Perhaps Quixotically,



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#9) On November 19, 2009 at 6:31 PM, ChrisGraley (28.54) wrote:

I wish you well on that conquest cato but I think you are in a David vs Goliath situation.

Hopefully this will be history repeating itself, but you are facing political parties with hundreds of years of practice.

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#10) On November 19, 2009 at 6:51 PM, Tastylunch (28.59) wrote:

Why did they have record car sales, but stable gasoline sales?

The same reason manufacturing in 2008 was "up" but electiricy usage was down. One of the wto numbers is almost certainly wrong. But wrong in what way we don't know.

I agree in genreal but the real question to r e: china.

 Is When or if this will be discovered by the investors/markets.Or I guess when they will care.

China seems like they can stimulate indefinitely. This could really hard to time.

Acclaimed shortseller Jamer Chanos (exposed Enron) seems to be in the soon camp, I'm not so sure. Jim rogers doesn't seem worried...

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#11) On November 19, 2009 at 8:22 PM, ChrisGraley (28.54) wrote:

I do believe they are producing cars, but I think those cars are sitting somewhere idle. They have been hoarding commodities and up until this point I thought that was to combat inflation. Now they seem to be hoarding outputs as well as inputs. I seriously don't know what to make of this, but I know enough to stay away from what I don't understand.

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#12) On November 19, 2009 at 9:11 PM, Tastylunch (28.59) wrote:

Well that's kind of my point. I think we are basically saying the same thing

We know nothing about those "cars". they could be built and destroyed, they could built and stored, the sales could be just paper committements, they could be booking future sales early, there are all sorts of possibilities...

all we know is less gasoline is being used than what likely should be.

I know enough to stay away from what I don't understand

always  a good plan, even if you spot a bubble in the making, predicting when it will pop can ruin you if you aren't careful. 

Believe it or not I was short real estate for a while in 2005. That didn't work out so well :( Dizzoh.

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#13) On November 19, 2009 at 9:37 PM, IIcx (< 20) wrote:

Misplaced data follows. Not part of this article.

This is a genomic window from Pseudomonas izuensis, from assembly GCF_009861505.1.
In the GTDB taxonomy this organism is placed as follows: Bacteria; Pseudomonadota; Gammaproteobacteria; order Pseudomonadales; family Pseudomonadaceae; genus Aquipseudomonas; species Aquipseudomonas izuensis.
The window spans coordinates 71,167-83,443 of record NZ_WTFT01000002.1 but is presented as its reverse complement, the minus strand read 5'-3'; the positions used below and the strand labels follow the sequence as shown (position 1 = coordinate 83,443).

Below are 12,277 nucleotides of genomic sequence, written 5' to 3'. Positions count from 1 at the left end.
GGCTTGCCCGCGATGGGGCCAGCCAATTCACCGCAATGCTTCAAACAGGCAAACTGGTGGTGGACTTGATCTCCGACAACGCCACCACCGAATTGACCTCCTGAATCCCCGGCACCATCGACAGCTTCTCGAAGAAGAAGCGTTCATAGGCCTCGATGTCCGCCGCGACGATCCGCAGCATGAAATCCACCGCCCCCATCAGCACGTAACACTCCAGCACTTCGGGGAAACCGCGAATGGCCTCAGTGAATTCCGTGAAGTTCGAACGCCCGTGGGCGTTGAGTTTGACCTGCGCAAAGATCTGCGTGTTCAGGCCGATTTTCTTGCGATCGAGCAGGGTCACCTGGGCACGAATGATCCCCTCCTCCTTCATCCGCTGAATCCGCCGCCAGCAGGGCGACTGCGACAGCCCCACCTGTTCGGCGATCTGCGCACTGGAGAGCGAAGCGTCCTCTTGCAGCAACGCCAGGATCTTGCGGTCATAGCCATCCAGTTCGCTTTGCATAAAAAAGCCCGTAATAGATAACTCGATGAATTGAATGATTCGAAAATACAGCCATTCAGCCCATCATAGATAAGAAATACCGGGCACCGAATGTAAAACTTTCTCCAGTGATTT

Maybe I'm missing the point but the Fed never spent the full stimulus, many of the programs don't come online until next year, and the Banks are paying off TARP so they can enjoy a xmas bonus without nasty politicians in their eggnog.

They don't need to do anything more then use what they have already committed?

The other part that's a wonderful indicator is shipping. Demand is going up : )


BMTI Daily Snippet 
November 19, 2009 at 11:34 AM 

Panamax demand is accelerating, designated by the BPI picking up a strong 4% today. The Atlantic is on fire for the Panamaxes as average rates climb by 4% in the last 24 hours. Fronthaul is some US$1,000 higher in general while the trans-Atlantic rounds, Pacific rounds and backhaul rates all rose by US$ 13-15,000 on average. It is becoming a heady period for owners as growing numbers move into negotiation mode and start on insisting on upgraded rates. Western Atlantic grain shipments are holding up the West while simultaneously activity is high in the Pacific, as vessels such as the 1997-built "Brave Wind" are fixed with a NoPac round for US$ 35,000 daily--similar business would've taken high US$ 20,000s only a week ago. 

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#14) On November 19, 2009 at 9:38 PM, catoismymotor (< 20) wrote:

# 9 - I appreciate your kind words. Keep in mind there are thousands of us working on it. Many are well aquainted with the inner workings of DC.

I hope you have a good evening. I would like to read about your most recent progress with your upcoming move.

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#15) On November 19, 2009 at 9:48 PM, standridge (< 20) wrote:

Cato.  I applaud your work on the fair tax.  I read the book and gave it to everyone I know.  Good luck because its simple and it seems we have become a very complicated nation.

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#16) On November 21, 2009 at 9:30 AM, MGDG (32.92) wrote:

Ilcx, I would be careful when looking at shipping indices. As Chris noted in #11, they are hoarding comodities and possibly storing output. This would mean we have increased shipping not based on actual demand for the items being shipped.

Our company arranges transportation for companies across the Globe and China is the only country currently requesting transportation and storage of the items being shipped. The shipping requests we have received for items actually being used in manufacturing or sold in retail, have continued to decrease.